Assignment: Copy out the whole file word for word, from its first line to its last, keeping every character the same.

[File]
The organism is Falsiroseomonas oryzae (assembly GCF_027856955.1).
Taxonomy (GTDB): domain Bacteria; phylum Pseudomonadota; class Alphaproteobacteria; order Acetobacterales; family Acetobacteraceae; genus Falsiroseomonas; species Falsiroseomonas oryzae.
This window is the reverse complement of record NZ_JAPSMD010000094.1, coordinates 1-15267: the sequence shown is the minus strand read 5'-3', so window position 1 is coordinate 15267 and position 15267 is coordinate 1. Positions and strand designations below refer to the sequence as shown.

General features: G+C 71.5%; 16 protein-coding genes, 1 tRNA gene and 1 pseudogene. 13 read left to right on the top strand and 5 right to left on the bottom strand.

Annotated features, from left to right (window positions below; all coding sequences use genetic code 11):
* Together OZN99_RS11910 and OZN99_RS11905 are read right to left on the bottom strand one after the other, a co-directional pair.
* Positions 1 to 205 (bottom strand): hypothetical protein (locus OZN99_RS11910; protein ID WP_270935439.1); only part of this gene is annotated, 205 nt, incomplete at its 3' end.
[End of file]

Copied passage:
The organism is Falsiroseomonas oryzae (assembly GCF_027856955.1).
Taxonomy (GTDB): domain Bacteria; phylum Pseudomonadota; class Alphaproteobacteria; order Acetobacterales; family Acetobacteraceae; genus Falsiroseomonas; species Falsiroseomonas oryzae.
This window is the reverse complement of record NZ_JAPSMD010000094.1, coordinates 1-15267: the sequence shown is the minus strand read 5'-3', so window position 1 is coordinate 15267 and position 15267 is coordinate 1. Positions and strand designations below refer to the sequence as shown.

General features: G+C 71.5%; 16 protein-coding genes, 1 tRNA gene and 1 pseudogene. 13 read left to right on the top strand and 5 right to left on the bottom strand.

Annotated features, from left to right (window positions below; all coding sequences use genetic code 11):
* Together OZN99_RS11910 and OZN99_RS11905 are read right to left on the bottom strand one after the other, a co-directional pair.
* Positions 1 to 205 (bottom strand): hypothetical protein (locus OZN99_RS11910; protein ID WP_270935439.1); only part of this gene is annotated, 205 nt, incomplete at its 3' end.